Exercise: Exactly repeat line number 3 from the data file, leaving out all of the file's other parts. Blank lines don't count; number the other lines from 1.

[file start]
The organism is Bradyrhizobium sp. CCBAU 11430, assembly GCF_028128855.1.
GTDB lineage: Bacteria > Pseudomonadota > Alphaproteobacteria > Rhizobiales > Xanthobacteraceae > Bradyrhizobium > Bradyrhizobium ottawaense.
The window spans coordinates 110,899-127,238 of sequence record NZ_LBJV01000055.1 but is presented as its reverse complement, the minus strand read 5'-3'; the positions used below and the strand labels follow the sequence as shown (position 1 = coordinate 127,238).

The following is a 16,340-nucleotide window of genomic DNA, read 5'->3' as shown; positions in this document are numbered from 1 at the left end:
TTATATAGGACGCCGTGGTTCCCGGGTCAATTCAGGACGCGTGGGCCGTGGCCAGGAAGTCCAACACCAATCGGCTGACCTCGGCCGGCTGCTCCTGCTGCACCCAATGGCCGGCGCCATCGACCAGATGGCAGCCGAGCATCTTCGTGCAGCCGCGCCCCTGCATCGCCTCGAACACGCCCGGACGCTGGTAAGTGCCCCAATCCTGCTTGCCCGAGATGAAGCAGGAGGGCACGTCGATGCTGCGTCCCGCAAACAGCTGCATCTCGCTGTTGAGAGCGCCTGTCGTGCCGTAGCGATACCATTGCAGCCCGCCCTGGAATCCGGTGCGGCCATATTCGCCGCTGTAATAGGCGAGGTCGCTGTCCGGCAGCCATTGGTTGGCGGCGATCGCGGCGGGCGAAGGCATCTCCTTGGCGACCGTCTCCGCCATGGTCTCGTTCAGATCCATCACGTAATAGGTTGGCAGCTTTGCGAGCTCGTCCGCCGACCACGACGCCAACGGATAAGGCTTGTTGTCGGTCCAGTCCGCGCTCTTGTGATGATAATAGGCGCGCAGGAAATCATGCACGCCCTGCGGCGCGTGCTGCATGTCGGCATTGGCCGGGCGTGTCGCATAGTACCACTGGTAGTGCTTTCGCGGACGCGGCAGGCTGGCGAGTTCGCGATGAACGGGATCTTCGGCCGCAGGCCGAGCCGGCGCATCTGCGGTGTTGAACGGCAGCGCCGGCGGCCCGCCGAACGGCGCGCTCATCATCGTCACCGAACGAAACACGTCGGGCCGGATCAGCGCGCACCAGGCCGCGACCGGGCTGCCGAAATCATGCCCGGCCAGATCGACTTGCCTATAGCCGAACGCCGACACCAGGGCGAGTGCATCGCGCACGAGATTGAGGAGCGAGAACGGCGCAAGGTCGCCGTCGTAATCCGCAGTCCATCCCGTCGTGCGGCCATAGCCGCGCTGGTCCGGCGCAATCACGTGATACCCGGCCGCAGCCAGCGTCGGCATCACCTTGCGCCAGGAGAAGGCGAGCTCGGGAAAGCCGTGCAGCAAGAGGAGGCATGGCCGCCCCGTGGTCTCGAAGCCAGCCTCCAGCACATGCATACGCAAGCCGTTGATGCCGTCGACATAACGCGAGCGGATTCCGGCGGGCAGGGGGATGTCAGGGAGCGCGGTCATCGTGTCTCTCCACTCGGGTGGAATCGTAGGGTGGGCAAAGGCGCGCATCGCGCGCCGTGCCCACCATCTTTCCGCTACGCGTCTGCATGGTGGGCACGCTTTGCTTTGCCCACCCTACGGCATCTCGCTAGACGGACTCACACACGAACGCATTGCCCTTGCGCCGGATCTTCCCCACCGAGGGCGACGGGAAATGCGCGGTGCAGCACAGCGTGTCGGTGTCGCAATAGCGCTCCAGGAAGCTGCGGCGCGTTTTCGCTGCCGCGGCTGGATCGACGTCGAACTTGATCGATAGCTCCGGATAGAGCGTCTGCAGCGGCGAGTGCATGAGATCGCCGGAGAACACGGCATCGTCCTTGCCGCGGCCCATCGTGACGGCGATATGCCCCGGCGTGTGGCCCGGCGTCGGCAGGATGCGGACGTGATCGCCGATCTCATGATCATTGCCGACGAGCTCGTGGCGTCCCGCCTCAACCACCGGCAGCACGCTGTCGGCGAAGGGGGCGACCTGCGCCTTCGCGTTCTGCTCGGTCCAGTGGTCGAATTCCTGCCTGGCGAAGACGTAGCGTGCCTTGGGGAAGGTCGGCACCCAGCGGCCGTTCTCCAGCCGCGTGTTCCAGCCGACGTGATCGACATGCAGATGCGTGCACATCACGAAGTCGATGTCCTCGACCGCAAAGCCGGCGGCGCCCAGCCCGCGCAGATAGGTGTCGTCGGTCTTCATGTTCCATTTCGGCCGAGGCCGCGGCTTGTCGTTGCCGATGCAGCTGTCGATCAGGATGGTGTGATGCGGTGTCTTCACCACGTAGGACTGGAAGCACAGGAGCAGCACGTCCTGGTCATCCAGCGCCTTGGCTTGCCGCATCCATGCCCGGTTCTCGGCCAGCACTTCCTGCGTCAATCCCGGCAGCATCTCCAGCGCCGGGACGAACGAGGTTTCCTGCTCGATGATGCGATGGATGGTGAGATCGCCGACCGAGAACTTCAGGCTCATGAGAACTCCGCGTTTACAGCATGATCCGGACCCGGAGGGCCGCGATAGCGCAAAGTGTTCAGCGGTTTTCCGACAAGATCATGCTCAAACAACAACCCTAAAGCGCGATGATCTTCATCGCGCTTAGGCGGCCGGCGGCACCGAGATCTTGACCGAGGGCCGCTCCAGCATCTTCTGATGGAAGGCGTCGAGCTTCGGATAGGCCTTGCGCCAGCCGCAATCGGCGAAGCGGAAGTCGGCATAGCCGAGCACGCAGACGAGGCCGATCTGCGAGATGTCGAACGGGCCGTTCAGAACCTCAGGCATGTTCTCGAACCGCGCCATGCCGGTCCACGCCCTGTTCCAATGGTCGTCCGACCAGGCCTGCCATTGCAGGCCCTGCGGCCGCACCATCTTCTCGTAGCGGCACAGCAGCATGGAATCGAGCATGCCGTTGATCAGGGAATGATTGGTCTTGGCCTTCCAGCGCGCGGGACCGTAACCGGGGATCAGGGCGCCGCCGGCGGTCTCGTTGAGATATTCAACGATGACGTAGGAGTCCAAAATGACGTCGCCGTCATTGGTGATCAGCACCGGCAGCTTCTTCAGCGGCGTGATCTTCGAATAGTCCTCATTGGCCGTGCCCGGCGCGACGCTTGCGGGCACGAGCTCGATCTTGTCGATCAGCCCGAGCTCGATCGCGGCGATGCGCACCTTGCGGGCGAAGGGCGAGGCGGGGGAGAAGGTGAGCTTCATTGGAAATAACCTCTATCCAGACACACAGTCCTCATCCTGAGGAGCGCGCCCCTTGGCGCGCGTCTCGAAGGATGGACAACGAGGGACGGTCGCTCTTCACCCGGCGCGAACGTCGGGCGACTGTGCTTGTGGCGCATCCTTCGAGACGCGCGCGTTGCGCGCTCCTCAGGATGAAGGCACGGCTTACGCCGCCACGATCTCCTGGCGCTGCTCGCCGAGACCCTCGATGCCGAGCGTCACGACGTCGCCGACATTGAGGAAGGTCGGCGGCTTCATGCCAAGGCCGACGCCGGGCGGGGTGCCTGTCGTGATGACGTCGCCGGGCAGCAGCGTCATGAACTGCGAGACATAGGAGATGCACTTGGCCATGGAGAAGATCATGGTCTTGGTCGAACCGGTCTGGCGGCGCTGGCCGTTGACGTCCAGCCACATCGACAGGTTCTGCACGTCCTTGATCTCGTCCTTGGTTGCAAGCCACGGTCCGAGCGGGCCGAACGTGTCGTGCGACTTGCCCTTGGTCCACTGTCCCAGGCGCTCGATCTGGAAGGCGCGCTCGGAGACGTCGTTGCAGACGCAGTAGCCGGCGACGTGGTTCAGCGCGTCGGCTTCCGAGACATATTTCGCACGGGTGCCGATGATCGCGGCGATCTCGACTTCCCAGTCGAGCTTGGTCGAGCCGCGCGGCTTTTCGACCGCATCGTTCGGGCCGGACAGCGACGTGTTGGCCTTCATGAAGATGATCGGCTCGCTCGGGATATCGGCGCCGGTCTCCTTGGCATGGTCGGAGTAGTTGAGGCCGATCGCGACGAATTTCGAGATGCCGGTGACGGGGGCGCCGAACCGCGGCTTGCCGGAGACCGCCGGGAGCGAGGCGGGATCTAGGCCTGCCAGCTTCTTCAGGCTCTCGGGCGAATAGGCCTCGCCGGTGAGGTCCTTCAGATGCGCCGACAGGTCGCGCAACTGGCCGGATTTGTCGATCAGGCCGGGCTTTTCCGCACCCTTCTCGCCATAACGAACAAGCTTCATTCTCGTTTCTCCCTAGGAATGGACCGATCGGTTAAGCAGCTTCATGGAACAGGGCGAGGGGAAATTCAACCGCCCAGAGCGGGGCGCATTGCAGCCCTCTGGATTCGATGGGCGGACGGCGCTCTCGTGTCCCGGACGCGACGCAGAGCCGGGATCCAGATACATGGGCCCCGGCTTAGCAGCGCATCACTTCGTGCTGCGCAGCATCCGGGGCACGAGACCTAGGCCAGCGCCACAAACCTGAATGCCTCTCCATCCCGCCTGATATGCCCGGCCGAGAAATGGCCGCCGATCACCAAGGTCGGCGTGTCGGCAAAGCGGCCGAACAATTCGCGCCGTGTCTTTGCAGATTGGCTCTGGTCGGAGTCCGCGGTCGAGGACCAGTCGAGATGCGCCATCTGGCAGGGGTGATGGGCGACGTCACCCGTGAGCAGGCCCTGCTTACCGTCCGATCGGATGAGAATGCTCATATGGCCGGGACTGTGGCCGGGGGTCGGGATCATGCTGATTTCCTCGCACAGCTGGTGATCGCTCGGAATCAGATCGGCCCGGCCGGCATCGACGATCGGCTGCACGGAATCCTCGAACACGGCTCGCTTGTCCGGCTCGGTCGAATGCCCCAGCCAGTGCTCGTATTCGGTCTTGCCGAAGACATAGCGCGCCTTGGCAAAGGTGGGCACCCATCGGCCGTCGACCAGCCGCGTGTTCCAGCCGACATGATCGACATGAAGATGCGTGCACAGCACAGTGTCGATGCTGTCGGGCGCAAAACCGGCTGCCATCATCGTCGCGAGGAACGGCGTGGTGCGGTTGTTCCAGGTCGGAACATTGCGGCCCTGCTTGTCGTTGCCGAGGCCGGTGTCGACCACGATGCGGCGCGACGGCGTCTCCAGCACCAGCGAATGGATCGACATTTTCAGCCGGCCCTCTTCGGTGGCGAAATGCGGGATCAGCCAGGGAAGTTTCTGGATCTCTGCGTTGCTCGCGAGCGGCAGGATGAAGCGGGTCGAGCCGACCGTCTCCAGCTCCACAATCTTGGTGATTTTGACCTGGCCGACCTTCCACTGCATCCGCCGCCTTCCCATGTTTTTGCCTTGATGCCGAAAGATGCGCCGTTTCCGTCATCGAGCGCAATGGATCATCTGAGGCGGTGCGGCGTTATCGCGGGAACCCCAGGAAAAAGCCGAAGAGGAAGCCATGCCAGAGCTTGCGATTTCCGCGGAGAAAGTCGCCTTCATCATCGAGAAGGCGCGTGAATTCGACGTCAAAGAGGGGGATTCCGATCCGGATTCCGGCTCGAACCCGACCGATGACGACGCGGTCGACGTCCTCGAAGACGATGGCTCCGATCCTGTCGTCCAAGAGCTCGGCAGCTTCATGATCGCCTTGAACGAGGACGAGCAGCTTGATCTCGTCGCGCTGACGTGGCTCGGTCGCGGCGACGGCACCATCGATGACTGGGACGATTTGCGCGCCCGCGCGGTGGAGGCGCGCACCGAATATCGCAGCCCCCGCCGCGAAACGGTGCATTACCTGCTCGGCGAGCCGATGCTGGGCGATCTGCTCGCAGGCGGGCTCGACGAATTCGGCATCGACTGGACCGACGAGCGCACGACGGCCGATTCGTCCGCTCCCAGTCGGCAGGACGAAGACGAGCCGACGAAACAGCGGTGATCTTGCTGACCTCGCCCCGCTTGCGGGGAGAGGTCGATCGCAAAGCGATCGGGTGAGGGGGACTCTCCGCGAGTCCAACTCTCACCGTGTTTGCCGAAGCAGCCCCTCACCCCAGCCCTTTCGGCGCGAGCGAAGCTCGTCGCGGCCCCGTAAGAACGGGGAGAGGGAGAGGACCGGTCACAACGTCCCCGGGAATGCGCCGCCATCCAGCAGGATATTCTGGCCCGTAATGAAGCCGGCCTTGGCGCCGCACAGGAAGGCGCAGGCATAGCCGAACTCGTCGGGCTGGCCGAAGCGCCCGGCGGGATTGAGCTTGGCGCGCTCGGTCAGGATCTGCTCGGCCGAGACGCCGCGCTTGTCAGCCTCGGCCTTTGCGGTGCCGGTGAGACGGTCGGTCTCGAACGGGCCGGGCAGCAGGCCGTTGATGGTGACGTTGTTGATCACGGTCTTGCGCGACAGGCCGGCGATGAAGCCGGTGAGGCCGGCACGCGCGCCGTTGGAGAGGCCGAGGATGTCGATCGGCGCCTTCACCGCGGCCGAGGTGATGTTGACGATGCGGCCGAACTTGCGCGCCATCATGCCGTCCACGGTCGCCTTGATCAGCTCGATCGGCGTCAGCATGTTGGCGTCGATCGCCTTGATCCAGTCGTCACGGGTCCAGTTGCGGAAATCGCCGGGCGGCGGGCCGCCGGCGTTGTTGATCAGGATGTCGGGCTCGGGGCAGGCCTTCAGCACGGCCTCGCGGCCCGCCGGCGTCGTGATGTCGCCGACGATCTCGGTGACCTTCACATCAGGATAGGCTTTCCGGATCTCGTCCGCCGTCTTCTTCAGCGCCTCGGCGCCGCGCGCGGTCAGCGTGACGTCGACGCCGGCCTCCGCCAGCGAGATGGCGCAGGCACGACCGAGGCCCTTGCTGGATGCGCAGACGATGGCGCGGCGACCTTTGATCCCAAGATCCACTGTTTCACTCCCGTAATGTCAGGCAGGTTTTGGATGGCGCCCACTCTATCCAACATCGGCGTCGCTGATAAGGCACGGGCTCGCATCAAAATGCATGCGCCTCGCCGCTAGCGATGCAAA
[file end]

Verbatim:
The window spans coordinates 110,899-127,238 of sequence record NZ_LBJV01000055.1 but is presented as its reverse complement, the minus strand read 5'-3'; the positions used below and the strand labels follow the sequence as shown (position 1 = coordinate 127,238).